Almost a decade ago, Chicago Mayor Richard Daley set off shockwaves in the US infrastructure industry when he executed a $1.8 billion concession with a private consortium for the operation of the Chicago Skyway toll road. Governor Mitch Daniels of Indiana immediately followed up with a similar $3.8 billion concession agreement for the Indiana Toll Road, which was enough to finance most of Indiana’s planned transportation improvements.
Since then, however, few such deals have closed. Despite noteworthy concessions for parking in Chicago, Indianapolis, and at Ohio State University, negotiations collapsed for similar deals in Los Angeles, Pittsburgh, and Hartford. As the US faces an ever-increasing backlog of infrastructure maintenance and renewal needs with little or no money to pay for them, converting a deteriorating liability into a financial asset through a concession agreement with the private sector should have wide appeal.
For the most part though, US policymakers have totally failed to take advantage of the benefits offered by asset monetisation and have instead maintained that the “public interest” is paramount. What their inaction fails to demonstrate, however, is how under-funded and poorly maintained infrastructure actually benefits the public.
The reasons for these funding shortfalls are well known. During the latter half of the 20th century, excise taxes on motor fuels (the “gas tax”) provided the bulk of funding for highways and other transportation projects: a 90 percent federal share in most cases. However, this tax is based on consumption and is not indexed to inflation. As a result, increasing vehicle fuel efficiency and the reluctance of lawmakers to increase the roughly 5 percent per gallon levy have gradually depleted the Highway Trust Fund to the point where transfers from the federal general fund have been necessary to maintain solvency.
The most recently enacted federal transportation bill does nothing to reverse this trend and is evidence of a broader national reluctance to fund infrastructure through general tax measures at the federal level. Faced with this reality, state and local officials like Daley and Daniels have sought to increase revenue for infrastructure (and other public services) by any means possible. The “brownfield” concession is one such method.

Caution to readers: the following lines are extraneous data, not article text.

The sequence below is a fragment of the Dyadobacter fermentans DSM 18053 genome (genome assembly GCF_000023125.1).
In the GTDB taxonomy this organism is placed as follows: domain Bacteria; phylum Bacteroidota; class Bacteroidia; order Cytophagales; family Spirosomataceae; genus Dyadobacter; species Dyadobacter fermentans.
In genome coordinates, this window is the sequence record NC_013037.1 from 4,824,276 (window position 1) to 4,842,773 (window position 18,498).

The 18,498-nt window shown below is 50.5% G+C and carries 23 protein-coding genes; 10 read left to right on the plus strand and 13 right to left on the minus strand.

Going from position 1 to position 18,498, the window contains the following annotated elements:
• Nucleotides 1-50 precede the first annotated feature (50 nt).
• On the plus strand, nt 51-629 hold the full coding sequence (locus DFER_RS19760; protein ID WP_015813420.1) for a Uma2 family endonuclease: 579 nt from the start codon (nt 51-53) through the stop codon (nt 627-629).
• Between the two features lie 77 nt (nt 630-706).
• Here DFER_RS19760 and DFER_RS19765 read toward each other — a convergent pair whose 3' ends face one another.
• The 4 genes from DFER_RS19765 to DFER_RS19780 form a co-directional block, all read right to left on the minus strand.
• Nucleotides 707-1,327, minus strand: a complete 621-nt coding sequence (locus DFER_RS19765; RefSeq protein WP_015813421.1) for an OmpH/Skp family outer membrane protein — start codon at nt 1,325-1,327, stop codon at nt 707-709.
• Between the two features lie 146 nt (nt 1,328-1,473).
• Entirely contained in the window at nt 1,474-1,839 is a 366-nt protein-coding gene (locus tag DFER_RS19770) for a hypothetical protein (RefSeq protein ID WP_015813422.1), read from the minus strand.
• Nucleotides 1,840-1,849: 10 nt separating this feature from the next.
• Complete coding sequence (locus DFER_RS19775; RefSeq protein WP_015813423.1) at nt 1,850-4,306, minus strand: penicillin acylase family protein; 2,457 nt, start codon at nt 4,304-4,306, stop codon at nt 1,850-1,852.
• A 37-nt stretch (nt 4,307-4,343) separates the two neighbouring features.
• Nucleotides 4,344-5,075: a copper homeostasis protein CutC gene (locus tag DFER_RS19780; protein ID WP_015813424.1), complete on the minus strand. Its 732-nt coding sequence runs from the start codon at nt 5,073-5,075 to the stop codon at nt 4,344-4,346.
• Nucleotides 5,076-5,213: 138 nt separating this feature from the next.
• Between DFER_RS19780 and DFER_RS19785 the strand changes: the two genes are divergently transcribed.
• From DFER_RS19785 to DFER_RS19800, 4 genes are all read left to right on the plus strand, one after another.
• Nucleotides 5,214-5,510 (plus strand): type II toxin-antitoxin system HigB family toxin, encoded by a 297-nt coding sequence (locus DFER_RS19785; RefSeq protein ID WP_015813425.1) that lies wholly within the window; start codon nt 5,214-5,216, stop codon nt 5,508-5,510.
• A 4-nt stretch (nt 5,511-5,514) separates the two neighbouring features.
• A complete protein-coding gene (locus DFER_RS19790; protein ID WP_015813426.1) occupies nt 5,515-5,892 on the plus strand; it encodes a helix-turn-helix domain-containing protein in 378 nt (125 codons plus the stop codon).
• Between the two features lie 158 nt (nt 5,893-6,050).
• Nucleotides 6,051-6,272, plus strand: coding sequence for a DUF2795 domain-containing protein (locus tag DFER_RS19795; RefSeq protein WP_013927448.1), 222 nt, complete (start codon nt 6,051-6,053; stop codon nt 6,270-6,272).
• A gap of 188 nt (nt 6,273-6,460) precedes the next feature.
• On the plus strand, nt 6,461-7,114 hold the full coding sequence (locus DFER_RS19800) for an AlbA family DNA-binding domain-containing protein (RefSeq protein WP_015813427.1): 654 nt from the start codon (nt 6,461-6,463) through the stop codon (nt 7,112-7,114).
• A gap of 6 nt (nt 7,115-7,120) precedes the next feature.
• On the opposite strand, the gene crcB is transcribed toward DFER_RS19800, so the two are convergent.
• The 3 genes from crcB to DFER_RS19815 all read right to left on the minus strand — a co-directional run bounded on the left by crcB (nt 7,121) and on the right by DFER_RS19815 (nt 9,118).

Repurposing infrastructure assets like the Skyway offers communities a way to leverage the past to build for the future, and we should be looking for more, not fewer, opportunities to do this. What is apparent is that when enterprising public officials like Richard Daley and Mitch Daniels recognise the need to increase revenue by innovative means, it can happen. Similar concessions for existing brownfield assets with predictable revenue streams have attracted private capital worldwide and institutional investors such as pension funds and insurance companies are aggressively looking for more opportunities in the US.
Opponents of these asset concessions are quick to point out that the public sector is giving up monetary benefits that governments could reap on their own. Although attractive as a headline, this is an incomplete and generally misleading assessment. Yes, the government as owner is turning over future revenue potential to the private sector in exchange for cash today, but this is not the same as Esau selling his birth right for a bowl of porridge. Revenues can be shared so that the public and private sectors benefit jointly. Concession agreements require the facility to be maintained in a specified condition, usually far better than the public operator had provided, and to be refurbished as necessary.
A fair future
Over the course of a 75- or 99-year concession period, the Skyway and the Indiana Toll Road will essentially need to be rebuilt at least once and perhaps twice. The cost of this ultimately will be paid by the future users of the facilities, but this is both fair and efficient from the standpoint of inter-generational equity. In addition, the risk that the facilities will actually be generating revenue into the 22nd century will be borne by the concessionaire, not the government. If, in the distant future, people are no longer driving private vehicles on dedicated strips of asphalt, financial viability will be more the concern of the private investors than of public institutions.
Changing the perception that infrastructure services are a market commodity rather than a public good will not be easy. However, the shift away from the tax-allocation model employed in the US at the federal level for the past 50 years to pay for infrastructure has made such public entrepreneurism a financial necessity. At the very least, the days of cheap federal money are over and US governments at all levels will need to become both more efficient in how they provide services and more innovative in how they pay for them.
In their search for a “grand bargain” that goes beyond the current short-term budget fix, this would be a great opportunity for Congress and the Administration to figure out how to encourage and facilitate the recapture of investment stranded in public infrastructure so the funds could be productively reallocated to today’s needs.
Richard Little is the retired director of the Keston Institute for Public Finance and Infrastructure Policy at the University of Southern California